By Chelsea Spear
Tom Hanks’ directorial debut, That Thing You Do!, is a sleeper hit in the actor’s filmography. The film chronicles the meteoric rise of The Oneders, a suburban Pennsylvania based band who score a surprise #1 hit in the summer of 1964. While the film didn’t make a huge impact on its 1996 release, its winning story, appealing performances, and pitch-perfect soundtrack have raised its profile in the 20 years following its premiere.
The careers of the alternative-rock bands who recreated the garage-rock sound of the LBJ era mirrored that of the Oneders. Like the garage bands of the mid 1960s, Fountains of Wayne, the Gigolo Aunts, and Mike Viola were making music in the years after a revolutionary rock band had cracked the genre open, leaving a young audience hungry for new music.
Of the bands that appeared on the TTYD soundtrack, Fountains of Wayne had the highest profile. At the time, the band was a glorified dorm-room recording project founded by Williams College students Adam Schlesinger and Chris Collingwood. After they returned to the tri-state area, Schlesinger landed a publishing deal with PolyGram and the band was signed to Atlantic’s alternative subsidiary, TAG Records.
The opportunity to write “That Thing You Do” came through contacts at PolyGram. “That was in a lot of ways my first professional contract of any kind,” Schlesinger said in a retrospective article for Consequence of Sound. “I had some friends there who knew that I liked writing ‘60s-style, melodic sort of pop stuff. They heard about this movie that was happening, and they said, ‘You should take a crack at this. This is up your alley.’” A lifelong Beatlemaniac, Schlesinger drew inspiration from the Fab Four, as well as from lesser-known garage bands like the Knickerbockers that gained regional popularity in the Beatles’ wake. Boston-based hitmaker Mike Deneen produced the track at Somerville’s Q Division studios, and Schlesinger and Collingwood tapped Stoughton native Mike Viola to record vocals on the finished single. In a People magazine profile, Schlesinger describes Viola as “one of the greatest singers alive” and cites Viola’s vocals as “one of the reasons why this happened at all.”
By the time the band got the call to record the single, Mike Viola had become one of the bright lights of the Boston music scene. He recorded and released the solo album Kenmore Square while attending high school. (His appearance in a Zips sneakers commercial—in which he played a dimpled teen pop star besieged by fans—is still available on YouTube.) While Viola would eventually make his name as a songwriter and producer for artists like Jenny Lewis and Ryan Adams, he felt ambivalent about taking a credit on something written for hire. “There’s one horse in the movie and I came after that, so it just bummed me out,” Viola told the Miami Sun-Sentinel in 1996.
Schlesinger later recalled that Viola had a more precious attitude towards his songwriting at that time. “I think Mike’s attitude about the song has changed a lot over the years. At the time, he was sort of in the place of ‘I just wanna do my art, man. You’re the one who does movies and TV.’ I think that sort of boundary has gone away…he’s gone on to do a lot of the same kind of thing.”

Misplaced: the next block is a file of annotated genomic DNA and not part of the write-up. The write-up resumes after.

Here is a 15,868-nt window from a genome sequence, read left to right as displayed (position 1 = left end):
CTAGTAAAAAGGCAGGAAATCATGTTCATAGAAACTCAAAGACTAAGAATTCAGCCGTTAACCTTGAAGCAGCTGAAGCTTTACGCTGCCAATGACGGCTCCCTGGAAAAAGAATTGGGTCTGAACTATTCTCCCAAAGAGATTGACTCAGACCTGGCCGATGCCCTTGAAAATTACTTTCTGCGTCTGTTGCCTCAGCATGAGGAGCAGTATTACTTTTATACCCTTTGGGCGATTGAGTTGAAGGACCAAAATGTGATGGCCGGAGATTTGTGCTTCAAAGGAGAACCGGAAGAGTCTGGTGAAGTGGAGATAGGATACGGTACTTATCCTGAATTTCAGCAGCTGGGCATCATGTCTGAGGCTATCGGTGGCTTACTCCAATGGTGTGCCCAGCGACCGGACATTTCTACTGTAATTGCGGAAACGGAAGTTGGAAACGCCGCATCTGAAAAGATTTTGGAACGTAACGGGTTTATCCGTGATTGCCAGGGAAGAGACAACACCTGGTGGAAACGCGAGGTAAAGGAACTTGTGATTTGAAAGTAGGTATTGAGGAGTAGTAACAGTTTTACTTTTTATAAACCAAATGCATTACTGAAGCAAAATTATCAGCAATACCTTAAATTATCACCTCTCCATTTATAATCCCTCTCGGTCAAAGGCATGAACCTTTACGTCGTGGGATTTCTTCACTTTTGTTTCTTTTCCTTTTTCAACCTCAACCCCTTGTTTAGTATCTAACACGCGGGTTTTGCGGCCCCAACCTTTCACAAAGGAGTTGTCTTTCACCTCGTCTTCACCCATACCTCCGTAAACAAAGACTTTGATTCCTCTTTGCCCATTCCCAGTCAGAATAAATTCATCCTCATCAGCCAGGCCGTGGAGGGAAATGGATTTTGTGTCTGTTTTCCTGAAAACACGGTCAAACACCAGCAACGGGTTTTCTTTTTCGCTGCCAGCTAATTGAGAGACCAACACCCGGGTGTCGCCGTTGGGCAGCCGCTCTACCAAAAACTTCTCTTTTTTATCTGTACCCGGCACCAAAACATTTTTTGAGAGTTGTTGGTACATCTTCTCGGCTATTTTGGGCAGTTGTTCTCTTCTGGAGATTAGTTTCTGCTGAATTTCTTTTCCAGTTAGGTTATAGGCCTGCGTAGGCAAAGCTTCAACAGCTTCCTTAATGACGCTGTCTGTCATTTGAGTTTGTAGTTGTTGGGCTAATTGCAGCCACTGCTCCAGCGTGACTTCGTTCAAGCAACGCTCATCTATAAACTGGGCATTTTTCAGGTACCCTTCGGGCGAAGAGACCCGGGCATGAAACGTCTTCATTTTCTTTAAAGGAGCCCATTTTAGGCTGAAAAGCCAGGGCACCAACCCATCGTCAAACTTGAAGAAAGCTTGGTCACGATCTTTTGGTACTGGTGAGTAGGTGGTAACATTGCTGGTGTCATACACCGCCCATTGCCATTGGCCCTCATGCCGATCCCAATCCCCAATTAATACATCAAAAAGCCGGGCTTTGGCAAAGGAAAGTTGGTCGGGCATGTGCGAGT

That Thing You Do! opened in third place at the box office only to fade from theatres without making back its budget. Though the film wasn’t an immediate hit, the single “That Thing You Do!” was nominated for Best Original Song at the Academy Awards. Schlesinger describes this moment as “surreal” and was disappointed in how the song was presented at the Oscars. In People, he noted that “for all the attention to detail in the actual movie, when they did it at the Oscars they kind of made it into this ‘50s diner type thing. They just totally got it wrong—which is more credit to Tom Hanks for not doing that.”
The film’s eventual status as a cult classic mirrors Fountains of Wayne’s rise to fame, which took almost a decade. Their self-titled debut did reasonably well, supported by tours with Sloan and the Smashing Pumpkins and buoyed by an appearance on 120 Minutes. Unfortunately, their label folded not long after the release of their album, and Schlesinger and Collingwood retreated to side projects (including the soundtrack to Josie and the Pussycats) before reconvening to record Utopia Parkway in 1999. Five years and another record label later, Fountains of Wayne would have their own Oneders-esque hit single—“Stacy’s Mom”, a cheeky ode to your friend’s alluring mother.
That Thing You Do! was a turning point for Mike Viola’s career. He’d released a string of fine orchestral-pop albums throughout the 1990s and 2000s, but due to poor label support for his idiosyncratic pop, they never gained enough traction to become pop hits. In the years since his feature-film debut, Viola has written songs for music-centric movies like Get Him to the Greek and Walk Hard: The Dewey Cox Story. (He also wrote and produced the underrated soundtrack for the indie comedy That’s What She Said, which features a rare solo from former Tribe vocalist Janet LaValley.)
While Fountains of Wayne and Mike Viola have continued to make their names as artists and songwriters-for-hire, That Thing You Do! remains a bright light on their resumes. “It’s crazy looking back to think that Tom Hanks and Gary Goetzman, his partner, had the confidence to pull a song out of a pile and say, ‘Yeah, we like this one’”, Schlesinger recalled to Consequence of Sound. “These guys based an entire movie around a song written by some kid who they never heard of.”